The Three Body Problem took me forever to finish but I always enjoyed my time reading it. Because it’s hard science fiction, long and translated from Chinese, the book itself is dense. Every page takes time to get through and skimming will only hinder any understanding or enjoyment the book provides.
The first chapter starts in China during the sixties and I realized how little of China’s history I know. We follow cultural revolutions, scientific movements and political restrictions, most of which were new to me. I think I might have to pick up a history book next. The rest of the story is told in the modern day, as we follow scientist Wang Miao as he tries to understand visions that keep appearing as a countdown in his photographs.
The Three Body Problem takes its time getting to the main plot of the story. By that, I mean, it takes until the last fourth of the book to reveal what’s really happening. If the back of the cover didn’t tell me what this series was, I would have been fairly surprised by the change in direction.
For a long time, the book seems focused on these visions Wang Miao keeps seeing. Then, it’s more focused on this weird video game that shares its title with the book. The game, which doesn’t seem like something I would ever want to play, deals with players trying to solve an alien planet’s predicament of having three suns. See, you can’t really predict seasons, and most seasons are either freezing or scorching, so civilization can’t really grow. It’s a game that only a few brilliant players invest time into and there might be a bit of The Last Starfighter going on behind the scenes.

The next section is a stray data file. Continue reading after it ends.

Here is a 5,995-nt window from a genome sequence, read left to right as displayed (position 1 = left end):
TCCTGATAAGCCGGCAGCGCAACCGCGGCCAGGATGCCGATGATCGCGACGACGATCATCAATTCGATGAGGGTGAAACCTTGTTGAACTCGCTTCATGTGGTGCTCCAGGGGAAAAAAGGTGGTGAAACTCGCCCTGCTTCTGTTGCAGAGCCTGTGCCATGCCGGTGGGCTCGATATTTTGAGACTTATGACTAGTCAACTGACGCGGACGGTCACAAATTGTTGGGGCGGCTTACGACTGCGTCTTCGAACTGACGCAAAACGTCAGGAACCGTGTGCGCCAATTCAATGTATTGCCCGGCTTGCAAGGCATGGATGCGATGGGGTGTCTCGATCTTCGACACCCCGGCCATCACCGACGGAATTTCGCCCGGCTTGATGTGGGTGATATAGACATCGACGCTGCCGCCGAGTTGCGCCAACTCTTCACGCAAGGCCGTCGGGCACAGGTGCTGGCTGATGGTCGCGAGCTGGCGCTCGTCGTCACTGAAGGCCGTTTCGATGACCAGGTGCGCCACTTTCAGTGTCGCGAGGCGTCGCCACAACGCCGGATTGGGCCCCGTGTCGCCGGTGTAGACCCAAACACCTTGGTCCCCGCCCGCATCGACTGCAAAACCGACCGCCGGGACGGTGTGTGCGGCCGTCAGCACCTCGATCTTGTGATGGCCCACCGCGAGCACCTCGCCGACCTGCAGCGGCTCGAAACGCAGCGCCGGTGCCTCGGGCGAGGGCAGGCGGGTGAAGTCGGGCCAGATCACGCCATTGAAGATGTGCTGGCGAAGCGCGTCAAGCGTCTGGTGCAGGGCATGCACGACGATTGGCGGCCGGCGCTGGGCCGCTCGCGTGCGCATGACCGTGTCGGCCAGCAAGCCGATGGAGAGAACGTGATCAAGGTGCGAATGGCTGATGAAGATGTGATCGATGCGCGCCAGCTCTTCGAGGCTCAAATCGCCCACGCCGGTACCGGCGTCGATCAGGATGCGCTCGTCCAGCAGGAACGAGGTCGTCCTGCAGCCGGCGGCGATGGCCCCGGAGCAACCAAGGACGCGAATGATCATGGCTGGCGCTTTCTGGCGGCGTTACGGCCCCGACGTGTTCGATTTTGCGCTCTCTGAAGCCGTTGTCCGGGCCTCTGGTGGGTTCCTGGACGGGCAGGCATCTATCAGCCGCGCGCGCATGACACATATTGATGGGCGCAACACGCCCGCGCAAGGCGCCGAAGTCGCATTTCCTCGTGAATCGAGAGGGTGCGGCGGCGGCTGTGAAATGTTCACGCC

And that’s the book. Reading about Wang Miao’s gaming sessions, his visions and the scientific history of 1960s China. The mystery isn’t really handled like a mystery, the plot doesn’t really move along at a quick pace. By the time the reader and the characters know what’s really going on, there’s more behind us than ahead.
But, as I said at the beginning, I always enjoyed myself while reading the book. It’s dense, yes, but it’s never dry. I didn’t understand everything, especially near the end when the books got into particle physics. Michael Crichton always wrote in a way that made me say, “Yeah, I get it! Like too much helium in a balloon!” Liu Cixin writes in a way that makes me say, “Yeah, I get it! Like too much…wait, no. How many protons are in that much helium? What’s the quantum integrity of a common balloon? Wait, what exactly is particle physics? I dont…I don’t get it!”